Fiji’s beaches, especially those on Coral Coast and islands of Mamanucas and Yasawa, draw in flocks of tourists all year round, who pack up the Fiji beach resorts and hotels. These Edenic, otherworldly escapes of the South Seas have been featured in Hollywood movies like Cast Away and The Blue Lagoon. Natadola Beach on Viti Levu itself is also one Fiji’s prime beach offerings.

However, beaches are all but a fraction of the nation’s tourist offerings. Explore the Nakama thermal springs and Namale blowholes on Vanua Levu and discover how Taveuni’s lush floral and fauna and breathtaking mountains have earned it the nickname “Garden Island”.

Immerse yourself in the Fijian way of life in Suva, the capital and Lautoka, a port town that thrives on the cultivation of sugarcane. History buffs should not miss the unrivalled collection of anthropological and historical artifacts at the National Museum in the historical Thurston Gardens.

Fiji-Sri-Siva-Subramaniya-Swami-Hindu-Temple-in-NadiThe historical journey continues at Orchid Island, a cultivated, realistic microcosm of Fiji. Trace the journey of the missionaries in 1840 along a central highland bush track, tour a plantation and visit the Kula Bird Park and the Sigatoka Sand Dunes as you journey from Suva to Nadi in the western side of Viti Levu.

The Sri Siva Subramaniya temple, the largest Hindi temple in the southern hemisphere, boasts striking Dradivian architecture – a rare sight outside India.

Water Sports, Diving & Snorkeling in Fiji

Fiji-Islands-Diving-PackagesKnown as the soft coral capital of the world, Fiji dive spots are the Pacific’s finest and most. Divers and snorkelers will marvel at the jawdropping beauty of never-ending reefs, drop-offs, walls and channels. Surfers up for a challenge can also try navigating Fiji’s legendary waves of Cloudbreak, Swimming Pools and Frigates.

Alternatively, take your pick from other water-based activities available, like windsurfing, cruising, sailing, yachting and game fishing. You could swim, jet or raft through the crystal clear rivers, and even go on sailing excursions to remote villages.

Fijian Cuisine

Why Fiji Really Is Paradise

Where to Stay

Smugglers Cove Beach Resort & Hotel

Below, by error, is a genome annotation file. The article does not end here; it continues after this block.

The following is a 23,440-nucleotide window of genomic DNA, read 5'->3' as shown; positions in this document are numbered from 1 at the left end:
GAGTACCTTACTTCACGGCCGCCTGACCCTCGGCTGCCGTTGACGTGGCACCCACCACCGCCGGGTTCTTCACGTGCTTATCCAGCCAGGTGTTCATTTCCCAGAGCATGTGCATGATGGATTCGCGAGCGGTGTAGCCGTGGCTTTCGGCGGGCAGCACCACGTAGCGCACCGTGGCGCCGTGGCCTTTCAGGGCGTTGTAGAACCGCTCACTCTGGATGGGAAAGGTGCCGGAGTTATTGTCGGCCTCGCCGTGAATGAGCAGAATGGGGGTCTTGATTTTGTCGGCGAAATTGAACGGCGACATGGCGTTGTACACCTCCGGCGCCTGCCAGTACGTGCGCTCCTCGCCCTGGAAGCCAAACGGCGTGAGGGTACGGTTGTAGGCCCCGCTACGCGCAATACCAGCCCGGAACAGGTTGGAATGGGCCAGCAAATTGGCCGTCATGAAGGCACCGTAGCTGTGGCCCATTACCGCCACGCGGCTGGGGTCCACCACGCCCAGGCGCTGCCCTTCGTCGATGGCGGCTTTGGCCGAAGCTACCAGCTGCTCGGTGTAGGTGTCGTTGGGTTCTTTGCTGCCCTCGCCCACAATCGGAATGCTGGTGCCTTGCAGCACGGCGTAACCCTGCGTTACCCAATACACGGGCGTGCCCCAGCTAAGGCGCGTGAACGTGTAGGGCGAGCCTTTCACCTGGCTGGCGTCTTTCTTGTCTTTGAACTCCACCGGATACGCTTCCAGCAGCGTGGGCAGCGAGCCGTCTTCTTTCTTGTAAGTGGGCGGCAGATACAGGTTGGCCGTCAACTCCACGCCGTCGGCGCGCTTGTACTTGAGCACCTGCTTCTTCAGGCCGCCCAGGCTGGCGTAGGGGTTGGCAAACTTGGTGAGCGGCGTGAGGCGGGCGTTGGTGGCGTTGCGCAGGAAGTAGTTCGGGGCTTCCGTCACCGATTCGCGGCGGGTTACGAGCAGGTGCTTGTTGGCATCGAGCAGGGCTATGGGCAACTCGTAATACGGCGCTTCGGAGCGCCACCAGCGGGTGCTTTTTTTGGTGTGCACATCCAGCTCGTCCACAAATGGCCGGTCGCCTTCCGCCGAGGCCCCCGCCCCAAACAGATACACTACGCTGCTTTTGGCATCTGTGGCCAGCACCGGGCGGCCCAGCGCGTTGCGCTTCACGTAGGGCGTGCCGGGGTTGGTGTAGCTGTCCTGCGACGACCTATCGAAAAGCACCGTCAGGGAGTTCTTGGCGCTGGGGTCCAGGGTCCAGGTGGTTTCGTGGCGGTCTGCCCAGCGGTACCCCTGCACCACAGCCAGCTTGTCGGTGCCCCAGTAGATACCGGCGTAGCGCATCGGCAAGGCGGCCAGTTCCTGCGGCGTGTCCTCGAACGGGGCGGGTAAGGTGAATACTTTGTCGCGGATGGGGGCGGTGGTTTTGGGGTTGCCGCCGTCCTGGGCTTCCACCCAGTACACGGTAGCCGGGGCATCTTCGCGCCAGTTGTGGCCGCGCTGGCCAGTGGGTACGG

Right on the famous Wailoaloa Beach, Smugglers Cove is centrally located on Nadi Bay and is just a 15-minute drive from the Nadi International Airport, Nadi Town and Port Denarau Marina. Renown as a fun and excit... View More »
Fiji Marriott Resort Momi Bay
Discover your own tropical paradise at Fiji Marriott Resort Momi Bay. Fiji Marriott Resort Momi Bay, known for being an overwater retreat for fulfillment seekers, is nestled in the secluded Momi Bay on the wester... View More »
Intercontinental Fiji Golf Resort & Spa
Seamless luxury meets soul-enriching Fijian hospitality at the InterContinental Fiji Golf Resort & Spa. Facing one of the world’s best sandy beaches and looking out over the azure waters of a beautiful bay to t... View More »
Sofitel Fiji Resort & Spa
Luxurious French sensibilities and Sofitel style is what truly sets this resort apart in a destination where you are spoiled for choice. Down to earth Fijian friendliness keeps guests returning time and time again. ... View More »
Wyndham Garden Wailoaloa Beach Fiji
Bliss out on Wailoaloa Beach in a modern oceanside hotel right on the beachfront, and not far from Nadi attractions and the International Airport. This centrally located, modern beachfront property offers accommo... View More »
Hilton Fiji Beach Resort & Spa
Discover a delightful mix of warm Fijian hospitality and relaxed luxury at Hilton Fiji Beach Resort & Spa. Whether you’re looking for a romantic escape or a fun-packed family break, at Hilton Fiji, you’ll exp... View More »
Yasawa Island Resort & Spa
There are 15 words in the Fijian language for heaven and `yasawa’ is the first. Indulge in heavenly seclusion at Yasawa Island Resort & Spa, an exclusive retreat secluded on one of the most remote and unspoiled is... View More »
Grand Pacific Hotel
Experience the ultimate in luxury at the Grand Pacific Hotel, a 5-star heritage property located on the Suva waterfront showcasing panoramic views over the harbour. An iconic Fiji Islands luxury escape, with 113 ... View More »
Crowne Plaza Fiji Nadi Bay Resort & Spa
Discover Fiji’s newest premium resort destination, located only 15 minutes from Nadi International Airport with local landmarks and attractions only a short stroll or drive away. Stretching along Nadi Bay’s s... View More »
Holiday Inn Suva
Experience comfort and stunning views of the harbour or parliament when you stay at Holiday Inn Suva. The lush tropical gardens and generous pool deck setting in the hotel’s grounds combine with the scenic oce... View More »
Ramada Suites by Wyndham Wailoaloa Beach Fiji
Fiji’s newest four-star, beachfront suites feature spectacular sunsets with 360-degree rooftop scenic viewing overlooking Wailoaloa Beach, Nadi Bay and nearby Mamanuca Islands. A hidden gem that’s also conve... View More »
Tropic Towers Apartments
For families, business travellers, tour groups or holidaymakers wishing to experience the cosmopolitan culture, shopping and tropical nightlife that Suva has to offer, Tropic Towers Apartments has a range of reasona... View More »